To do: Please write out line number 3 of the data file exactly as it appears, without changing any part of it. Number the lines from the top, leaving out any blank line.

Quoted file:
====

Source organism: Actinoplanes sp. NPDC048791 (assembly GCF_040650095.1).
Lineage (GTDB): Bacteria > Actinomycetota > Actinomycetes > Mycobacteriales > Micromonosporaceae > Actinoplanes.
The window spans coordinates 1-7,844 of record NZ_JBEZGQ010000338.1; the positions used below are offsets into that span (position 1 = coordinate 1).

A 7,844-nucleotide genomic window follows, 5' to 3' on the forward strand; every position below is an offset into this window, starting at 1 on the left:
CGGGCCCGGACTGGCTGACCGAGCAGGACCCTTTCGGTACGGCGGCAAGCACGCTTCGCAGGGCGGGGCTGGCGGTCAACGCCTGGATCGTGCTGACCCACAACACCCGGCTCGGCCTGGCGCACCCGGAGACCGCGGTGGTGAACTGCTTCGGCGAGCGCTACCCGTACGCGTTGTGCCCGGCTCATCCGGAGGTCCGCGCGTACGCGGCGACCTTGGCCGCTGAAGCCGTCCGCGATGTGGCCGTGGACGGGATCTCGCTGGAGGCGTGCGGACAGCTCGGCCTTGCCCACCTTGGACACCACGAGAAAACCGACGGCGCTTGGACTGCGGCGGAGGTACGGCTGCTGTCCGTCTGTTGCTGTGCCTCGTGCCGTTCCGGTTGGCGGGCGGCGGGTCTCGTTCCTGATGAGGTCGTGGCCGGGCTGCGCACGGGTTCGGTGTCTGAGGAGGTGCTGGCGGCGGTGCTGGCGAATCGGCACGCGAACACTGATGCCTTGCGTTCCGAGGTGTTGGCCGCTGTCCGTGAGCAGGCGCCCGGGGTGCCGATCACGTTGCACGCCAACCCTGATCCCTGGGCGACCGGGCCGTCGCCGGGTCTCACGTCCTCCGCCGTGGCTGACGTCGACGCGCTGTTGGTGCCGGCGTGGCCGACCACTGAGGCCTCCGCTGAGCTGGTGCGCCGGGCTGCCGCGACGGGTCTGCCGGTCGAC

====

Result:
The window spans coordinates 1-7,844 of record NZ_JBEZGQ010000338.1; the positions used below are offsets into that span (position 1 = coordinate 1).